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# 10.1: Introduction

[ "article:topic", "authorname:tatumj" ]

If you are asked to state Newton's Second Law of Motion, I hope you will not reply: "Force equals mass times acceleration" - because that is not Newton's Second Law of Motion. Newton's Second Law of Motion is:

The alteration of motion is ever proportional to the motive force impressed; and is made in the direction of the right line in which that force is impressed.

In short: Force equals Rate of Change of Momentum, or, in symbols, $$F=\dot{p}$$. On differentiating the right hand side, we obtain $$F=m\dot{v}+\dot{m}v$$. In other words, if the mass is constant then indeed force equals mass times acceleration - but only if the mass is constant. In a rocket, a very appreciable fraction of the mass of the rocket is fuel, which is burned and ejected at a very high rate, so that the mass of the rocket is rapidly diminishing during the motion. It is one of the great problems of rocket design that such a high proportion of the initial mass must be fuel. For this reason, other possible methods of driving spacecraft are being investigated by many groups. For example, in the ion propulsion system of the Deep Space One spacecraft, electrically accelerated ions are ejected at high speed from the spacecraft. The force produced and the acceleration are minute, but, because it can be kept up for a very long time, very high speeds can eventually be reached. "Solar sail" systems similarly rely on the very tiny force that can be exerted by the solar wind, but this tiny force can be exerted during most of the lifetime of a spacecraft's flight, and hence again high speeds can be reached.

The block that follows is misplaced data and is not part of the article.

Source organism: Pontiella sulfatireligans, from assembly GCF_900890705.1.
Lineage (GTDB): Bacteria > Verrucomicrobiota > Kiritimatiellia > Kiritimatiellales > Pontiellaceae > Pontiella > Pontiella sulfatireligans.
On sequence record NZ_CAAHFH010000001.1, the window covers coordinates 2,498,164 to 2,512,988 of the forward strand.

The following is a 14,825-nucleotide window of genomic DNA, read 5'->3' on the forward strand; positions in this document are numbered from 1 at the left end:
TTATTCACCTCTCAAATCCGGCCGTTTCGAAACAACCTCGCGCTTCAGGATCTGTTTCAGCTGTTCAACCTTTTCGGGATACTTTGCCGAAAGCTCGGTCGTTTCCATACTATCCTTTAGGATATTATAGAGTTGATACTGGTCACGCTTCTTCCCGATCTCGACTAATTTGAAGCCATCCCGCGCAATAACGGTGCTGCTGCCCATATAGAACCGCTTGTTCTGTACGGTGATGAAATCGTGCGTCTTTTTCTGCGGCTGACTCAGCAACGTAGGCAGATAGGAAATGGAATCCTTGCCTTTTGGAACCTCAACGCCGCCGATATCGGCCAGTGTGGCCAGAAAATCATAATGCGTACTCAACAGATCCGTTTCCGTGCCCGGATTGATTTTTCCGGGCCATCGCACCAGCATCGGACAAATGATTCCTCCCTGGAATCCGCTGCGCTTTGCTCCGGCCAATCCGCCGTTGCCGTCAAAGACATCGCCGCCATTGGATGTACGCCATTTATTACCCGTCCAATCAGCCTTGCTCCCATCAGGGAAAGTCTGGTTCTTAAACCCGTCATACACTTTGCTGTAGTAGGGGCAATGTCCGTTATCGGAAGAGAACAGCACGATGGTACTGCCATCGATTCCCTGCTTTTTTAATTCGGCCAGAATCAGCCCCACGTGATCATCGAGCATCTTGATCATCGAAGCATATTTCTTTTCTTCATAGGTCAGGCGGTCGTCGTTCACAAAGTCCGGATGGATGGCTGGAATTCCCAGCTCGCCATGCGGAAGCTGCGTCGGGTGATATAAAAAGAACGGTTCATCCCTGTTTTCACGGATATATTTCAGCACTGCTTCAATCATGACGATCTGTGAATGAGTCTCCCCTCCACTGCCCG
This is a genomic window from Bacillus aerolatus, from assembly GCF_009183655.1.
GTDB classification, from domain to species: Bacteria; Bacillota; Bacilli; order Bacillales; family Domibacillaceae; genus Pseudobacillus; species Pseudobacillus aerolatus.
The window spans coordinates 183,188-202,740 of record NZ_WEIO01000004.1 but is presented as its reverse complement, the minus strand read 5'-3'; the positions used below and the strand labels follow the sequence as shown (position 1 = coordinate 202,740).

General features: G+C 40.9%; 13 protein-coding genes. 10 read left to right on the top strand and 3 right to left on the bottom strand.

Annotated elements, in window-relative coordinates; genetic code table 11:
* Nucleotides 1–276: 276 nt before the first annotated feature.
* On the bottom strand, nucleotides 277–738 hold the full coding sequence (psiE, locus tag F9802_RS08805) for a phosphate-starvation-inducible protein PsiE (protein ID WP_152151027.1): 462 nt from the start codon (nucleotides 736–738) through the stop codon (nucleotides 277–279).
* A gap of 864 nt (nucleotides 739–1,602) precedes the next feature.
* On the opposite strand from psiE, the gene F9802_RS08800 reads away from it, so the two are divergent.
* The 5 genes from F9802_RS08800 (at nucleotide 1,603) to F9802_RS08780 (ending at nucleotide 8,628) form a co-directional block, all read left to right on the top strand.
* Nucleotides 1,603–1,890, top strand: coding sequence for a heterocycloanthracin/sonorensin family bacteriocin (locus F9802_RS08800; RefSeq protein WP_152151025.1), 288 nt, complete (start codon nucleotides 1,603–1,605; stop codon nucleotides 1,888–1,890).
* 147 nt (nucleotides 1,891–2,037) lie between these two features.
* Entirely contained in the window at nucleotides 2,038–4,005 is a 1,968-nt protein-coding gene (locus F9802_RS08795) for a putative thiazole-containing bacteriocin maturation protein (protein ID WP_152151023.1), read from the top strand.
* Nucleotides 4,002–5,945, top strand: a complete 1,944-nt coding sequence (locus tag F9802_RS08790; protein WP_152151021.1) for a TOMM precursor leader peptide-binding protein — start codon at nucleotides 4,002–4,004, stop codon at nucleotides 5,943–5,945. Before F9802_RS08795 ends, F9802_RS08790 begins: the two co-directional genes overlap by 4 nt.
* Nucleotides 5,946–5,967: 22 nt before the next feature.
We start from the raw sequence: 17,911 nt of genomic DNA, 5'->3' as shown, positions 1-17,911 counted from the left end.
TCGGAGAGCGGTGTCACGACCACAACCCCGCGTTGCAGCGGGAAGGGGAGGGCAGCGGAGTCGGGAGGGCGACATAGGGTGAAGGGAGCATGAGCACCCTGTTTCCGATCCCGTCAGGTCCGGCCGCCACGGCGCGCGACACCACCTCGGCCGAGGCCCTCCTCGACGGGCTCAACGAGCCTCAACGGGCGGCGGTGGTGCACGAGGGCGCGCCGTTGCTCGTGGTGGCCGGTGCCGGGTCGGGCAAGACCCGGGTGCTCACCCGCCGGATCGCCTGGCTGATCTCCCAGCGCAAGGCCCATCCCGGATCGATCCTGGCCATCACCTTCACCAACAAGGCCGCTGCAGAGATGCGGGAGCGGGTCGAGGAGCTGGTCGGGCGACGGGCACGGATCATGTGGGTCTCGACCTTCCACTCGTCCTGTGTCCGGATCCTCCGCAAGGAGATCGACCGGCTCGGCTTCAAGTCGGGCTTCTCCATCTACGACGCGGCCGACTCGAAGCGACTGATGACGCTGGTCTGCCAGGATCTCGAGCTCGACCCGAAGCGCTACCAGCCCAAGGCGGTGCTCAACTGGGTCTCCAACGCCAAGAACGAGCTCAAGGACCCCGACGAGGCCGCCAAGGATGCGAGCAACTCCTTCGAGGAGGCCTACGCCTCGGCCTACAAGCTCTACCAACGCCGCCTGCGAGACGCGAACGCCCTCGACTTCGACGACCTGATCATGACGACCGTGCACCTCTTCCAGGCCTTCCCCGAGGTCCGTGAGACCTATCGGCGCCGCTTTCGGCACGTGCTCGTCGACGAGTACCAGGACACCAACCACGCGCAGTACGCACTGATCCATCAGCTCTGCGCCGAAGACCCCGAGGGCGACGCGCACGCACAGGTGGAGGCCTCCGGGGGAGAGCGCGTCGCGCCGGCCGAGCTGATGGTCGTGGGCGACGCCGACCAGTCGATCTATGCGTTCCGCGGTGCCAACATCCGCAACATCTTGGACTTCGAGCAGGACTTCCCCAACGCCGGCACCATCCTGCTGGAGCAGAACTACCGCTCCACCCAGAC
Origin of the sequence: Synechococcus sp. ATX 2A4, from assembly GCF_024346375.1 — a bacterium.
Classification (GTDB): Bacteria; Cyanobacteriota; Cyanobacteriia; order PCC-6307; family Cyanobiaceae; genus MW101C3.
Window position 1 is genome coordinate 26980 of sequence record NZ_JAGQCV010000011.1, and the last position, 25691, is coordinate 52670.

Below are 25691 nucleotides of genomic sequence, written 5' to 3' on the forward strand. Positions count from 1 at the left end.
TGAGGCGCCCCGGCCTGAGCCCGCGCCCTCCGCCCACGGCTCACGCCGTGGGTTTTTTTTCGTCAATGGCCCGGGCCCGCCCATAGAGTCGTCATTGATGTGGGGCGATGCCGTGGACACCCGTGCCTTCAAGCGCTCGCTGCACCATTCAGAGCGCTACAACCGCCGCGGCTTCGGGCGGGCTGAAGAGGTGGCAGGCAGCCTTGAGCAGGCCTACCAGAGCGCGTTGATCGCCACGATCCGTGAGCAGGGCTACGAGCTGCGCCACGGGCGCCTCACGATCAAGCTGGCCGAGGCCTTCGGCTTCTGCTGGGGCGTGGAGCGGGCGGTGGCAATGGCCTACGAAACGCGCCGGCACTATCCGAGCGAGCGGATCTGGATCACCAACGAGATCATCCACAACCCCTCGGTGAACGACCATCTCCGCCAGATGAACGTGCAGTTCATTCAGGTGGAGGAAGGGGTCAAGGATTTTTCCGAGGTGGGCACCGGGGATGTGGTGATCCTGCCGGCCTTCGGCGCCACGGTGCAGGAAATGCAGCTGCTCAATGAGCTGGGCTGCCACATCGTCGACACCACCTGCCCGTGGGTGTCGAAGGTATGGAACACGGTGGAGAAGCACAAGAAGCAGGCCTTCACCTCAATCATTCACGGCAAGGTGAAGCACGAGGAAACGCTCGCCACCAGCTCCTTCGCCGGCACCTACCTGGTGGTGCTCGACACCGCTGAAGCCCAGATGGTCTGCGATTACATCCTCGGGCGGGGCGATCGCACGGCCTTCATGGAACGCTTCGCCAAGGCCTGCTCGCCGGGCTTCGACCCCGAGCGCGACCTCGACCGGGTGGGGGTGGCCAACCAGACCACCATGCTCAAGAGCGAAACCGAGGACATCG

This chapter, however, concerns just conventional rocket motion. In the next section I consider the motion of a rocket in space subject only to the one force from the high-speed ejection of burned fuel in the absence of any other forces. At a later date, if I can find the time and energy, I may add further sections on rocket motion against gravity, which might be uniform or might fall off with distance from Earth, and we might include air resistance or not. But to begin with, we deal solely with a rocket isolated in space and subject to no additional forces.